I learnt more about my own mental health. Having struggled with anxiety for years, even before I had the vocab to describe what I was going through, I remember describing these feelings to him. Explaining how often I had pains shoot through my chest as though I had been stabbed. I had a slight flare for the dramatic those days. As I went on learning about what it was I was experiencing, he helped me through it, coming up with schedules that would ease my feelings of not being in control, saying my affirmations with me and sending me voice notes that acted like a meditation app for me. He suggested I wear an elastic band around my wrist, it would help ground me. If I ever felt overwhelmed, I could always slip into a corner, listen to the voice notes and snap the elastic band onto my wrist. The sensation of pain acted as a pleasurable distraction but also helped me feel something physical, when the anxiety trapped me in my mind. I would send him picture of my wrists, proudly bearing the welts and bruises he gifted me with. 

Him, on the Autism spectrum. Me, with undiagnosed general anxiety disorder. We fit together like a mouth and a gag. 

As someone who’s been in and experienced an array of relationships from traditionally vanilla (non-kink) relationships, to queer, open and polyamorous to long distance and kink-focused, I’ve been able to see the difference between all these. It’s some of the most ‘unconventional’ relationships that I’ve learnt the most from.

I had found that in more traditional relationships there was a lot of assumption in what to expect, where things go as well as how you communicate about certain things – especially when it comes to the sexual as well as the emotional health of a relationship. It isn’t difficult to figure out why this is. We’re shown it everywhere, romcoms literally play out how relationships and the way we experience romantic love in ways that can be formulaic. And while many people challenge this and create their own rules for their own relationships, it was within BDSM where I learnt about true communication and interactions that are safe, sane and consensual. It was when I was a submissive that I learnt that our assumptions need to be challenged.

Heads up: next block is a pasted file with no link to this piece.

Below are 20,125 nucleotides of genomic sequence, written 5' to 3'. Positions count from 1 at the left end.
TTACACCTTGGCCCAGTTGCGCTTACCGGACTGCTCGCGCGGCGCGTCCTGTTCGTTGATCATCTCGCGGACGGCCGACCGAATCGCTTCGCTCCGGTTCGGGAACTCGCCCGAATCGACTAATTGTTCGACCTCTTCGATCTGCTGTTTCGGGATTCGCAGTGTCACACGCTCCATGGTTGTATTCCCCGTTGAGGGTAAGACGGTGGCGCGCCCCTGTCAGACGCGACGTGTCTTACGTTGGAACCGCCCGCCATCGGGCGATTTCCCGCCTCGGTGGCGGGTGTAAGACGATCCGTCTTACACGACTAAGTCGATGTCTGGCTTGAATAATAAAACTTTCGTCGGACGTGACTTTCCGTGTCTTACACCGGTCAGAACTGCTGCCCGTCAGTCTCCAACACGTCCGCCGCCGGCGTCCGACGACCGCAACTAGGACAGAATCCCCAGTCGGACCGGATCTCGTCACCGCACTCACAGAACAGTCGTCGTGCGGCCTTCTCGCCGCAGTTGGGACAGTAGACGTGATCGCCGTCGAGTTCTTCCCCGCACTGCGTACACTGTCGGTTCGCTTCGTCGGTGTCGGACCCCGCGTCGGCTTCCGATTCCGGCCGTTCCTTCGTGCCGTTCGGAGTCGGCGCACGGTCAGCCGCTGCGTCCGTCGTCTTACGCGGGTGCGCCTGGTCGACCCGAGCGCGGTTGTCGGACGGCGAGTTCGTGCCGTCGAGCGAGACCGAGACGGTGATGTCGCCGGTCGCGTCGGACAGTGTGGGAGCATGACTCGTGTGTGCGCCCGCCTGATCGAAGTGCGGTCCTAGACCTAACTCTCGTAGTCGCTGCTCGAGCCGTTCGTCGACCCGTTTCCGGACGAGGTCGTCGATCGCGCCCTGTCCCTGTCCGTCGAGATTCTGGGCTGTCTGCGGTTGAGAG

You think BDSM is all fun and whips? Get ready to get talked out. We have our fun, and IMMENSE amounts of it, but what happens first is the communication. Things are discussed at length, often before we’re in the same room with each other, some of these go as far as involving contracts. Things. Get. Real. When you’re in a space where kinks exist on such a wide spectrum, it’s always best when things are outlined clearly. Hard and soft limits are established – the former being activities that you are certain you have in interest in and the latter being those that are open to negotiation.  Personal concerns lists are drawn up, outlining the physical, mental and emotional aspects of being within a relationship or a simple play space. Got anxiety? Note it down. prone to fainting? Note it down. Struggle with allergies, have brittle bones or find yourself triggered by certain acts – that information is laid out in the very beginning.  

 My first D/s relationship taught me all this. 

I’ve since had many other experiences, I’m a beginner when it comes to bondage, I discovered my love for flogging, nipple clamps and choking and I’ve been able to experiment with my Dominant side. But there was nothing quite like entering a relationship to learn how to be someone’s submissive and coming out feeling like I was stronger and better. Being given a bed time because he knew lack of sleep affected my mental and physical health, having my clothes picked out by him the night before because the decision often made me anxious and being reminded to eat when my mental health took my appetite away from me. I learnt the tenderness that comes with aftercare post an intense sexual interaction – something that I had seldom experienced outside of BDSM. Feeling held and safe as you come down from the euphoria.